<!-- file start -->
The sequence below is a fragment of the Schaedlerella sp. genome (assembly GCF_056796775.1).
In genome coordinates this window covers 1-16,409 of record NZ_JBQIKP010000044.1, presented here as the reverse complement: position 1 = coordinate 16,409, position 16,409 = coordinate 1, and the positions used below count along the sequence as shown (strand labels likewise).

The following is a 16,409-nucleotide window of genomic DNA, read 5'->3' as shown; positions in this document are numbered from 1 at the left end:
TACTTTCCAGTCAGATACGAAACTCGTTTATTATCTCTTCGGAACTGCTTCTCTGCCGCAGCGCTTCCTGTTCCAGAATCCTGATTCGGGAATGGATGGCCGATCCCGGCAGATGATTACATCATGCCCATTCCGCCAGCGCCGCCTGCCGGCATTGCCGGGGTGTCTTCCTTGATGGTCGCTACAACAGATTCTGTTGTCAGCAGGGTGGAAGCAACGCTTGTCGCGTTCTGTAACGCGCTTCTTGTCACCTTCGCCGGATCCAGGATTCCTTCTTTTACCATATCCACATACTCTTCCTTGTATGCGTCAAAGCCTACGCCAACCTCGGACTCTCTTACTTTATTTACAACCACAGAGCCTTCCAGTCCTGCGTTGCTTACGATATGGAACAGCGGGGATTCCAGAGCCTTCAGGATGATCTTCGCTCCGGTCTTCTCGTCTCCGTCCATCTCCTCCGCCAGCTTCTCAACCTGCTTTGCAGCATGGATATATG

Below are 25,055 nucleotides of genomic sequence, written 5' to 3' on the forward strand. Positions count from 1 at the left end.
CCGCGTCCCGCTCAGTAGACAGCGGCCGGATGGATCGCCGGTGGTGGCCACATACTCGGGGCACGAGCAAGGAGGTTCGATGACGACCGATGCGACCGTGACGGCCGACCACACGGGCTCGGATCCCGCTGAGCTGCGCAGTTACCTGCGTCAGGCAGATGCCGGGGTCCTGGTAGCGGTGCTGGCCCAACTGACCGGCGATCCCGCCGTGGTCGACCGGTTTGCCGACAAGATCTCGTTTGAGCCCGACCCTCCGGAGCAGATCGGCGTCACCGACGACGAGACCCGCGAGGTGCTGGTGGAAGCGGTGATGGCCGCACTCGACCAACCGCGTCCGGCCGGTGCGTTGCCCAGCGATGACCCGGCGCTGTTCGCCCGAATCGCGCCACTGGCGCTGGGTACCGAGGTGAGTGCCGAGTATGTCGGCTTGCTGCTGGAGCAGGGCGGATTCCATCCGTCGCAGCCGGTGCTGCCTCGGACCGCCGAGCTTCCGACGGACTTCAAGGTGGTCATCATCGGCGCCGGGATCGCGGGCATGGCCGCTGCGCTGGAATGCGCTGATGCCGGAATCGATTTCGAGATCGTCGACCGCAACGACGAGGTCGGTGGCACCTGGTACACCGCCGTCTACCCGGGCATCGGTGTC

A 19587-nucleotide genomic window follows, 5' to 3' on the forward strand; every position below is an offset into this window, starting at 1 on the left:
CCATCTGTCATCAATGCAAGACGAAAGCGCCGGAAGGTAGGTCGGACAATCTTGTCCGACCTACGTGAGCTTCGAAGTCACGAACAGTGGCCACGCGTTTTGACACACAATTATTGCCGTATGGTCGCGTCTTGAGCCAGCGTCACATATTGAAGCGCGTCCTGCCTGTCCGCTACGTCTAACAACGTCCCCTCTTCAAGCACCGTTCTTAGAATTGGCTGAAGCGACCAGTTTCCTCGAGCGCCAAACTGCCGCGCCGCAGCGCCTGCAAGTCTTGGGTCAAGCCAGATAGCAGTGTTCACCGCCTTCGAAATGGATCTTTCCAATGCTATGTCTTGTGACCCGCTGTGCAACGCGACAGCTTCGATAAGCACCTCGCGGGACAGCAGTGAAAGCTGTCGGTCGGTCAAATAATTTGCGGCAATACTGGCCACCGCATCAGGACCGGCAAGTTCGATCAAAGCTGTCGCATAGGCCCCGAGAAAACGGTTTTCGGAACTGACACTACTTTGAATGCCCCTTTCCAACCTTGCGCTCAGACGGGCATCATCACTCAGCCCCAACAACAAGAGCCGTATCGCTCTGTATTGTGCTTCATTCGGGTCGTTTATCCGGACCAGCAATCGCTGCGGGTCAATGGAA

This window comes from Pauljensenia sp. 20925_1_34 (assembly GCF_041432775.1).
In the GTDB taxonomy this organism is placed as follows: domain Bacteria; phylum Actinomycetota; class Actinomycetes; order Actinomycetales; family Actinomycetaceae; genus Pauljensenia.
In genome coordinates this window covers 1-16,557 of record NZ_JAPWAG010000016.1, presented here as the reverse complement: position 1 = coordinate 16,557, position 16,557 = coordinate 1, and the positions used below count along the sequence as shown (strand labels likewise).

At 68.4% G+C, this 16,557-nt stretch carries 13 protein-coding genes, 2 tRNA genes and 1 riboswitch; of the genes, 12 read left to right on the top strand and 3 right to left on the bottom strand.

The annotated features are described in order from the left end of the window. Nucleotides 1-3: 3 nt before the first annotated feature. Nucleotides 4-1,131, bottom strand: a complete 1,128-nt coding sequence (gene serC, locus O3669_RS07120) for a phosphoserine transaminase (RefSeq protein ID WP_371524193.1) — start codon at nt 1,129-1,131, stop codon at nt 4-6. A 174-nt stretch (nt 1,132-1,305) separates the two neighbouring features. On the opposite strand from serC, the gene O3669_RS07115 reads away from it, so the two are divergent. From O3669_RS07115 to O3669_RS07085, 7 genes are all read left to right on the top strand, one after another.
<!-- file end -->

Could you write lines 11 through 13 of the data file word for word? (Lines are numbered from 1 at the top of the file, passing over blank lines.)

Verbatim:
In genome coordinates this window covers 1-16,557 of record NZ_JAPWAG010000016.1, presented here as the reverse complement: position 1 = coordinate 16,557, position 16,557 = coordinate 1, and the positions used below count along the sequence as shown (strand labels likewise).

At 68.4% G+C, this 16,557-nt stretch carries 13 protein-coding genes, 2 tRNA genes and 1 riboswitch; of the genes, 12 read left to right on the top strand and 3 right to left on the bottom strand.

The annotated features are described in order from the left end of the window. Nucleotides 1-3: 3 nt before the first annotated feature. Nucleotides 4-1,131, bottom strand: a complete 1,128-nt coding sequence (gene serC, locus O3669_RS07120) for a phosphoserine transaminase (RefSeq protein ID WP_371524193.1) — start codon at nt 1,129-1,131, stop codon at nt 4-6. A 174-nt stretch (nt 1,132-1,305) separates the two neighbouring features. On the opposite strand from serC, the gene O3669_RS07115 reads away from it, so the two are divergent. From O3669_RS07115 to O3669_RS07085, 7 genes are all read left to right on the top strand, one after another.